Salt Lake City, Utah- (ABC4 Utah) - Patients who use medical marijuana are planning their next steps following a big blow from the Capitol.
Medical marijuana has been a heated debate on Utah's Capitol Hill, but this year will be different.
Representative Gage Froerer was expected to introduce a bill to legalize medical use in our state, but Friday he announced the bill is being tabled.
He says part of the reason is an unclear stance from the Trump administration.
“Looking at what our stakeholders interests are, and looking at trying to make some progress this year I felt that my particular bill, it's in the best interest to not move forward with a policy decision at this time,” said Froerer, (R) Hunstville.
A few bills will still move forward.
Representative Brad Daw and Senator Evan Vickers are taking on infrastructure issues.
“Senator Vickers set the theme early on, he said “if it's a medicine, treat it like medicine.” And so, that's what we want to do. We want to recognize the risk potential,” said Daw, (R) Orem.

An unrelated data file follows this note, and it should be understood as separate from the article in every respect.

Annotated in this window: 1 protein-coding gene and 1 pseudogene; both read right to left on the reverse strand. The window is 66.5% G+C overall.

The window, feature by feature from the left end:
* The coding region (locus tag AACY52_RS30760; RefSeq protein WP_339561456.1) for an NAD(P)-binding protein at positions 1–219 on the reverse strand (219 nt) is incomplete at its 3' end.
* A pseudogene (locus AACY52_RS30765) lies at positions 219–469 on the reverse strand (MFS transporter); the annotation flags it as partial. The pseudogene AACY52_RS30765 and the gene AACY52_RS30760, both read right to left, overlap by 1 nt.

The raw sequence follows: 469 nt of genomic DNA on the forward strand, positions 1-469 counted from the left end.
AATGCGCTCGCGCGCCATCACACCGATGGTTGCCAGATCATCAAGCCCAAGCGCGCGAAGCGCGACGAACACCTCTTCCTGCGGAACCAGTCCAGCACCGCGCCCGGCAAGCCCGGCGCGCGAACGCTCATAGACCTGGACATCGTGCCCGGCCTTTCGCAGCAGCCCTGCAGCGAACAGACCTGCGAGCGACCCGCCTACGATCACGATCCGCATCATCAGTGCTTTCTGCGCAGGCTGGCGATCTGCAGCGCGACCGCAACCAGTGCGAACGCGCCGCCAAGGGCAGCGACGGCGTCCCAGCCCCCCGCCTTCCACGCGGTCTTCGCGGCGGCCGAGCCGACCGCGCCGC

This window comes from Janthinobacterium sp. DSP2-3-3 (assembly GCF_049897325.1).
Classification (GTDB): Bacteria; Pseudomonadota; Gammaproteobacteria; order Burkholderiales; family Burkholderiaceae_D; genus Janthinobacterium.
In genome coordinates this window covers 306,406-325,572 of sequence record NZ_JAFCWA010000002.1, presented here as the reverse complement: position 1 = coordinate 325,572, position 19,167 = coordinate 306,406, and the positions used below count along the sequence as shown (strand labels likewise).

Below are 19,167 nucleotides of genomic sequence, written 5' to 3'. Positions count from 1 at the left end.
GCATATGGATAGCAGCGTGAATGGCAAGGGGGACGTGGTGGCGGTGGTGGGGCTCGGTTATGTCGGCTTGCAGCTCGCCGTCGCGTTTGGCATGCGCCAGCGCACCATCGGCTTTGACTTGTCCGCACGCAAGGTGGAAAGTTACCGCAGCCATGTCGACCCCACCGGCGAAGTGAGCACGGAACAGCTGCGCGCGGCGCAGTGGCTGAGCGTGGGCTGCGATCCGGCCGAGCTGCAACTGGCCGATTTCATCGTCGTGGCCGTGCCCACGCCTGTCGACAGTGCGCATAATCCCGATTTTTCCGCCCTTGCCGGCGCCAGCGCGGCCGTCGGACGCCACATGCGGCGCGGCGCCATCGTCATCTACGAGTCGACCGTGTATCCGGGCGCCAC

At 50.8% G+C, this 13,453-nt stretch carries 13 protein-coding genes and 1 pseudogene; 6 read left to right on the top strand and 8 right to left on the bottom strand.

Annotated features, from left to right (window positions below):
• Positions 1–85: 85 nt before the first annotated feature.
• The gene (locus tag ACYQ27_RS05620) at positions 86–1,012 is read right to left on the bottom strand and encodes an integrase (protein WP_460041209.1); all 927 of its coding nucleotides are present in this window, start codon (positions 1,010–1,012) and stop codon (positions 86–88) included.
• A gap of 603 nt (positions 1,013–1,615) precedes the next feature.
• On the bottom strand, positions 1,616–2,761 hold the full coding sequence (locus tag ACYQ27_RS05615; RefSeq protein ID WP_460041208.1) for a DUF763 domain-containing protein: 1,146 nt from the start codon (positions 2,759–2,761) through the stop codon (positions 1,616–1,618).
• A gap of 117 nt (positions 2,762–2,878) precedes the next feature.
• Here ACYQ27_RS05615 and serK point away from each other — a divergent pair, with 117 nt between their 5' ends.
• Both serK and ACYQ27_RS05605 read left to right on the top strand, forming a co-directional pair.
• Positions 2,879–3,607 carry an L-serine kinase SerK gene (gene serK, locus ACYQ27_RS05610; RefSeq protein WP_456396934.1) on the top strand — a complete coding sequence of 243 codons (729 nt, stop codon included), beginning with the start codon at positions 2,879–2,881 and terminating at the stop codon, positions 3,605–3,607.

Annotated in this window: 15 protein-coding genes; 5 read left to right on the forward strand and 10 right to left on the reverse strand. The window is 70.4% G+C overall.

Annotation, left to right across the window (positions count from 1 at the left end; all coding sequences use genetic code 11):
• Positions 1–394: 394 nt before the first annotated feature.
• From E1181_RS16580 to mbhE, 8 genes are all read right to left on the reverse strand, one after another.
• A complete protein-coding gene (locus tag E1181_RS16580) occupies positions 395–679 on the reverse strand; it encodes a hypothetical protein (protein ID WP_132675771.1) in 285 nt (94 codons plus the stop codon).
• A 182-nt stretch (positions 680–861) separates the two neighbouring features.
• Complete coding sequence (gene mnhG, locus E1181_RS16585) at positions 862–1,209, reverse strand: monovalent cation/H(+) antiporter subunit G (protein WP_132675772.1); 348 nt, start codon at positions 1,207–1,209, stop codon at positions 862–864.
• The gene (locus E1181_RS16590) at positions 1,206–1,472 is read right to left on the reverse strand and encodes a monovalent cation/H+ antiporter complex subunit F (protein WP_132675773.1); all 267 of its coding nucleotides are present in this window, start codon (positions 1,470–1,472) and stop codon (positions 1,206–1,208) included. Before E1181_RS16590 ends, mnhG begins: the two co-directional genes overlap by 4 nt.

Senator Brian Shiozawa will focus on reclassification and research on possible uses.
“I would love to see our great research institutions lead the way into verifiable, double blinded, IRB sanctioned studies that we can use and we can ask these questions and answer them,” said Shiozawa, (R) Salt Lake City.
Advocates say patients need access now.
“The legislature today has proven itself unwilling to help thousands of sick and suffering Utahns around the state who are currently using this, so it's unfortunate. They are classified as criminals. They have a lot of fear of losing their children, their jobs, their firearms,” said Connor Boyack, President of Libertas Institute.
Boyack says patients in other states can get it and Utah is moving too slow.
“Representative Daw today said I don't know if it's fair or unfair, but we owe it to the research community to get it right and to study it. There is no consideration or concern of owing it to the patients,” said Boyack.
Senator Vickers, a pharmacists says he has come to believe medical marijuana does have value. He says he feels for patients, but he says the state must get it right.
“I actually have a lot of empathy, and compassion for that and I understand that, but unfortunately it's not something we can do anything about at this point. We can move forward incrementally the best we can,” said Vickers, (R) Cedar City.
Advocates want to bypass the legislature and have the voters of Utah decide.
A ballot initiative will likely launch this summer. If successful it would be on the ballot in 2018.
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